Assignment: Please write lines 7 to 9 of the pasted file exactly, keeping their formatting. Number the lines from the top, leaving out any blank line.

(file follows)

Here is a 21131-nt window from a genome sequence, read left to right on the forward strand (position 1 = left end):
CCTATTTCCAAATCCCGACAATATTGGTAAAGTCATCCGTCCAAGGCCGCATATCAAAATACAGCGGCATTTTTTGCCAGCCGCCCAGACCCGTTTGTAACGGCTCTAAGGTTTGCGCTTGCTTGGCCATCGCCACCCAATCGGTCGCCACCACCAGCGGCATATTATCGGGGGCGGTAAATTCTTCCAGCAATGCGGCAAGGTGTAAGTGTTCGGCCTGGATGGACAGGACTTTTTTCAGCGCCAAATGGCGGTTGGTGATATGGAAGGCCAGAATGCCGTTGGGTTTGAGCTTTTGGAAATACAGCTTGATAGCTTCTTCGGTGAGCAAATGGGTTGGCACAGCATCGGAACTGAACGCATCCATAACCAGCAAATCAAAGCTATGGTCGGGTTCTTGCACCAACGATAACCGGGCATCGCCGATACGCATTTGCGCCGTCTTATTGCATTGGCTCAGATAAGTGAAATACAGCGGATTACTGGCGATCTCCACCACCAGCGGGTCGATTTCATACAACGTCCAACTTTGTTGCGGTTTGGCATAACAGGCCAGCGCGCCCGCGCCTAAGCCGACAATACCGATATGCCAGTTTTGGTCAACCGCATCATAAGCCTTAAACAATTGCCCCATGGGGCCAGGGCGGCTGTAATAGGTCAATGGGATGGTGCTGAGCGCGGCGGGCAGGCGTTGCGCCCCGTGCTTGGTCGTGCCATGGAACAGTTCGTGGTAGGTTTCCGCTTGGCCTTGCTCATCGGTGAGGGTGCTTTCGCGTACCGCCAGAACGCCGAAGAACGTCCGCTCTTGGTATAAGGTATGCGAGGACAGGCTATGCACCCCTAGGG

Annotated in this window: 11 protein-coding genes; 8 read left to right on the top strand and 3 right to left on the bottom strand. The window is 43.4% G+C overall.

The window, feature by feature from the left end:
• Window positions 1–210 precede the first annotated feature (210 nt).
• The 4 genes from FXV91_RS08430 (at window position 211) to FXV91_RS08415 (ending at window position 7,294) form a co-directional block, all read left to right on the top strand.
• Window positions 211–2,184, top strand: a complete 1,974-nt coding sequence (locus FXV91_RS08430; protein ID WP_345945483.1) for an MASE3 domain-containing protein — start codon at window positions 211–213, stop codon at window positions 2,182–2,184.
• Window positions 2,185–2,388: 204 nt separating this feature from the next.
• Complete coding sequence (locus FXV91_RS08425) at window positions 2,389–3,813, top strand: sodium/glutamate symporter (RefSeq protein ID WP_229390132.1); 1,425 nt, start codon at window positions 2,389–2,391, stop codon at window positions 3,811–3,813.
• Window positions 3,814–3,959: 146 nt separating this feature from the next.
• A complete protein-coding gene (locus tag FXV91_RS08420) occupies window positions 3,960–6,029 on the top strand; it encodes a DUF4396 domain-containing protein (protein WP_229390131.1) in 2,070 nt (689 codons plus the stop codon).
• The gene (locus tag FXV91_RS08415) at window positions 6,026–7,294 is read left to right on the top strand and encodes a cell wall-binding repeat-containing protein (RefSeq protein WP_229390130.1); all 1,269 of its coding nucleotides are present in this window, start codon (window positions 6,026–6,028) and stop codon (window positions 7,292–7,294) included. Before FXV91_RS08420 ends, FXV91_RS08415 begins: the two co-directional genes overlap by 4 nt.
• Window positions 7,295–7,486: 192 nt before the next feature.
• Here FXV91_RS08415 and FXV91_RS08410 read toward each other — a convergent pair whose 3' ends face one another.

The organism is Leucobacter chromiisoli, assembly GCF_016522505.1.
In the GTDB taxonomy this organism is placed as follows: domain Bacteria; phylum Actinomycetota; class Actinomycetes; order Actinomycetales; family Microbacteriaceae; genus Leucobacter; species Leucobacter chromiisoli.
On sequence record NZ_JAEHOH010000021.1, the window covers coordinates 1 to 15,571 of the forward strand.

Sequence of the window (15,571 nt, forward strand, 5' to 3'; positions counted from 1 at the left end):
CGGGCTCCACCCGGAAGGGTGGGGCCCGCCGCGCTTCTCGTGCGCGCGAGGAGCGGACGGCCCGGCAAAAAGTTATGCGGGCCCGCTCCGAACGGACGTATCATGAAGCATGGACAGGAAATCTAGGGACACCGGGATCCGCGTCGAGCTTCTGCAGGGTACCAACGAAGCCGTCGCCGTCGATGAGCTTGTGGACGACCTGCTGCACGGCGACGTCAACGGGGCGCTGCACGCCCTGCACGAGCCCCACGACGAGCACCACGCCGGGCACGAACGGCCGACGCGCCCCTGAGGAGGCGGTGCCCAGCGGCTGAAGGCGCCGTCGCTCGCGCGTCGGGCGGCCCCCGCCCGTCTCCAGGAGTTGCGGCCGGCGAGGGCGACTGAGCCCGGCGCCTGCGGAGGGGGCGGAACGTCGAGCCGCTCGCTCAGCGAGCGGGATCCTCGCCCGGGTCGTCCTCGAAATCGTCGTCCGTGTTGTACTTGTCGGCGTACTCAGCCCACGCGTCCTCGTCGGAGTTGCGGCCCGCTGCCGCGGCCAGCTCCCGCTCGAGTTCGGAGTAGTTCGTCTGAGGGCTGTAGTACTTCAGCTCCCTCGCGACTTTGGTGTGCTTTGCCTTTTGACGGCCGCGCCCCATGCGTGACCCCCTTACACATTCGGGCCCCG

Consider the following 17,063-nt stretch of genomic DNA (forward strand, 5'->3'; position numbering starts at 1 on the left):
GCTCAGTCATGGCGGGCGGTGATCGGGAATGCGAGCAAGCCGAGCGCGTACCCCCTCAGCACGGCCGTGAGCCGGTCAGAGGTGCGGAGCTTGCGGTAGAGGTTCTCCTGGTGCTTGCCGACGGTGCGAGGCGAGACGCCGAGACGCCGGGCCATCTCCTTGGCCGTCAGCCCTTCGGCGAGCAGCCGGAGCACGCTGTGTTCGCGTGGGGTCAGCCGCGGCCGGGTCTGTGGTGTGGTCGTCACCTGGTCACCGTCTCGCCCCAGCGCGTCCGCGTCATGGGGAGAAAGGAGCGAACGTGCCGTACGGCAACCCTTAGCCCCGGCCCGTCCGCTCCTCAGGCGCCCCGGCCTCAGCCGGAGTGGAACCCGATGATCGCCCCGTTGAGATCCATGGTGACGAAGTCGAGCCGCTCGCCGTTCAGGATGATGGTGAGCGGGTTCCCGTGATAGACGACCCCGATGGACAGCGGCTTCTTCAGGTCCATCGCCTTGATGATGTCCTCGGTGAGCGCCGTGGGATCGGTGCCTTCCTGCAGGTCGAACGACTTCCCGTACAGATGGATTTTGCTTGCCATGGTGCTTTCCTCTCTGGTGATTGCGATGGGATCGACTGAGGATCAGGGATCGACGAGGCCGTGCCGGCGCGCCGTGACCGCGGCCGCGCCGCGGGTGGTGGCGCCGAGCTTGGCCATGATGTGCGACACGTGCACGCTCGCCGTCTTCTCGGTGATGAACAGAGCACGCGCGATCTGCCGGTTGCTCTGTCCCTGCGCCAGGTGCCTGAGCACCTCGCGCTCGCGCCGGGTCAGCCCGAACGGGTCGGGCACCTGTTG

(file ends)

• Window positions 211–2,184, top strand: a complete 1,974-nt coding sequence (locus FXV91_RS08430; protein ID WP_345945483.1) for an MASE3 domain-containing protein — start codon at window positions 211–213, stop codon at window positions 2,182–2,184.
• Window positions 2,185–2,388: 204 nt separating this feature from the next.
• Complete coding sequence (locus FXV91_RS08425) at window positions 2,389–3,813, top strand: sodium/glutamate symporter (RefSeq protein ID WP_229390132.1); 1,425 nt, start codon at window positions 2,389–2,391, stop codon at window positions 3,811–3,813.